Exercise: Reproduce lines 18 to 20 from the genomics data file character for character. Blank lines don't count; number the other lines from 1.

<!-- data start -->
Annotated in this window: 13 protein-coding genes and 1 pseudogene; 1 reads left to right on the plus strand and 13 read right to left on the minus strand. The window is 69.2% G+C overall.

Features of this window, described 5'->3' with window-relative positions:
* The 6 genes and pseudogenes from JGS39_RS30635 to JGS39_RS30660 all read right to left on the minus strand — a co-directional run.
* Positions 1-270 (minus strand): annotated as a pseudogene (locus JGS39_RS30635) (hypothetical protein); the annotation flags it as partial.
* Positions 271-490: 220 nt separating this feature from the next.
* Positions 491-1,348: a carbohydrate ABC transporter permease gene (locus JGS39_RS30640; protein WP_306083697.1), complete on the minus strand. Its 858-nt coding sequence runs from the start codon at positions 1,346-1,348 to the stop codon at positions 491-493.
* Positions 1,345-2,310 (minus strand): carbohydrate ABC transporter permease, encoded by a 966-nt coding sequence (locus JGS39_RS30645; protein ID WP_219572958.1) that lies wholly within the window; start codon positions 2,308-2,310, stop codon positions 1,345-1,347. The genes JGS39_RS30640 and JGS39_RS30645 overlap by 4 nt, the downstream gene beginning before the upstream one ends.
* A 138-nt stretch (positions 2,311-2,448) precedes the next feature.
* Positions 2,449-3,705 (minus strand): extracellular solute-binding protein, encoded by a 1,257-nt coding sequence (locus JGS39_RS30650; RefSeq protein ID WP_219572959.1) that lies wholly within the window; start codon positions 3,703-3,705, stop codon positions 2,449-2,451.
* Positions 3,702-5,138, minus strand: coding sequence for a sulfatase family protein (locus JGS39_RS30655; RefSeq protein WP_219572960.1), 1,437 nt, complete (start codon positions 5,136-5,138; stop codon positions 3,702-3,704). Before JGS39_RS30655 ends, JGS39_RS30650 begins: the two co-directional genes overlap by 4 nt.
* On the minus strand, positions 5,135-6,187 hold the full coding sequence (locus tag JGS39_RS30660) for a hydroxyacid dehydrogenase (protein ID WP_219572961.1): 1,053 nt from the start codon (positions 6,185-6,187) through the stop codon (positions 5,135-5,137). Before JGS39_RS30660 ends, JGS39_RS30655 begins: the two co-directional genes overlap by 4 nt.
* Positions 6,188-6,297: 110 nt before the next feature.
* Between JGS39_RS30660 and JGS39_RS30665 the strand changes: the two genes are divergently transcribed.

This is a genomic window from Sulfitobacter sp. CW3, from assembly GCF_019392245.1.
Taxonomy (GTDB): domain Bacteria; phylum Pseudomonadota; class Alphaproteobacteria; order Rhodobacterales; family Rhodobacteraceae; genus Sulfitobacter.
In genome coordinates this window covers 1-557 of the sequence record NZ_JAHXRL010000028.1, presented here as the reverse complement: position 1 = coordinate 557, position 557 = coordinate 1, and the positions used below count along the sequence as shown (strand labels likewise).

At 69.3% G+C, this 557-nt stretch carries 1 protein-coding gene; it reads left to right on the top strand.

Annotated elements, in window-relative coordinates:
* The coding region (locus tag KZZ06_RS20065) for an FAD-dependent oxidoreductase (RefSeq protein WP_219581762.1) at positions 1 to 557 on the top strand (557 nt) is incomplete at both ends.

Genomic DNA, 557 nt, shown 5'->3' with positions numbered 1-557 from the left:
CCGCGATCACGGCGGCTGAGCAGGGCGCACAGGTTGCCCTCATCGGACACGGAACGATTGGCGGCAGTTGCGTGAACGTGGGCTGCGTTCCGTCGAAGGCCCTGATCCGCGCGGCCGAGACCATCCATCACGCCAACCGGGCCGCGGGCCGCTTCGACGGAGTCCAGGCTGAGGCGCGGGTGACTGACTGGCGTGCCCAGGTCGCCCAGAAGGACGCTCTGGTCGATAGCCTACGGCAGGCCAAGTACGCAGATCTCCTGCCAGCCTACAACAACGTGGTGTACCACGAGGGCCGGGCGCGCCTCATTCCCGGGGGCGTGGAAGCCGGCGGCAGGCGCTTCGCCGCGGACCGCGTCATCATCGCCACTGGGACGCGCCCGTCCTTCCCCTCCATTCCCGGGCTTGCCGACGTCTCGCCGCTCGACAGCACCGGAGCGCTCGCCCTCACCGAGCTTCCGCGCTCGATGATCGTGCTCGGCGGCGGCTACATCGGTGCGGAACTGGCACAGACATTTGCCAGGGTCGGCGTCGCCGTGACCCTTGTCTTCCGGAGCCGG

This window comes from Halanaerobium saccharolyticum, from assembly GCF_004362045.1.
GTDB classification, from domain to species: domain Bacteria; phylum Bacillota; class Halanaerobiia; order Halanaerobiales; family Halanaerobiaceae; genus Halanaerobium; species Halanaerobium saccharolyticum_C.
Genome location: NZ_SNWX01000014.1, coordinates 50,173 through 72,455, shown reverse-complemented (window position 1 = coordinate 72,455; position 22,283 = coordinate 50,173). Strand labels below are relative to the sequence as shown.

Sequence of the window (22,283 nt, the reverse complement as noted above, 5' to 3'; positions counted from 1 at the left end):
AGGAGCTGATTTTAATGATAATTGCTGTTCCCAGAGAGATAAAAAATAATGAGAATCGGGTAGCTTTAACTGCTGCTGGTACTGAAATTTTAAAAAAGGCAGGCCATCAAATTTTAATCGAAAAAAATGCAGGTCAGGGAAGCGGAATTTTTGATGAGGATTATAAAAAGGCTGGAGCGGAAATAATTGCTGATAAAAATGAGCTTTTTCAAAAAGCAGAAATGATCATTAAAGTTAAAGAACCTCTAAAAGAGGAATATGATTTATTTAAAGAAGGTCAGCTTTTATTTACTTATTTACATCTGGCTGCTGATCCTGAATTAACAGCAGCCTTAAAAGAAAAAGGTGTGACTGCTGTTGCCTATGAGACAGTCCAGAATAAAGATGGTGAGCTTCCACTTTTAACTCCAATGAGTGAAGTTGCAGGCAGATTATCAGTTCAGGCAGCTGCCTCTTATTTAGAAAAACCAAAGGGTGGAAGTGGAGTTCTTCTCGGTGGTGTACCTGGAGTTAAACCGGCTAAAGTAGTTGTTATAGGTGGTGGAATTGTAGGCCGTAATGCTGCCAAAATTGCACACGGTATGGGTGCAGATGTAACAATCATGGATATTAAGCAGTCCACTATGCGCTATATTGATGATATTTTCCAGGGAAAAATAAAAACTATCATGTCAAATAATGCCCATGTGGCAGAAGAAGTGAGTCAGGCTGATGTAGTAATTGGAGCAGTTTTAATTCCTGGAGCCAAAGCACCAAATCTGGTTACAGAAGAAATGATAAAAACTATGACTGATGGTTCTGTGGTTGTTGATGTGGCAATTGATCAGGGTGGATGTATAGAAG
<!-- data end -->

Annotated elements, in window-relative coordinates:
* The coding region (locus tag KZZ06_RS20065) for an FAD-dependent oxidoreductase (RefSeq protein WP_219581762.1) at positions 1 to 557 on the top strand (557 nt) is incomplete at both ends.

Genomic DNA, 557 nt, shown 5'->3' with positions numbered 1-557 from the left: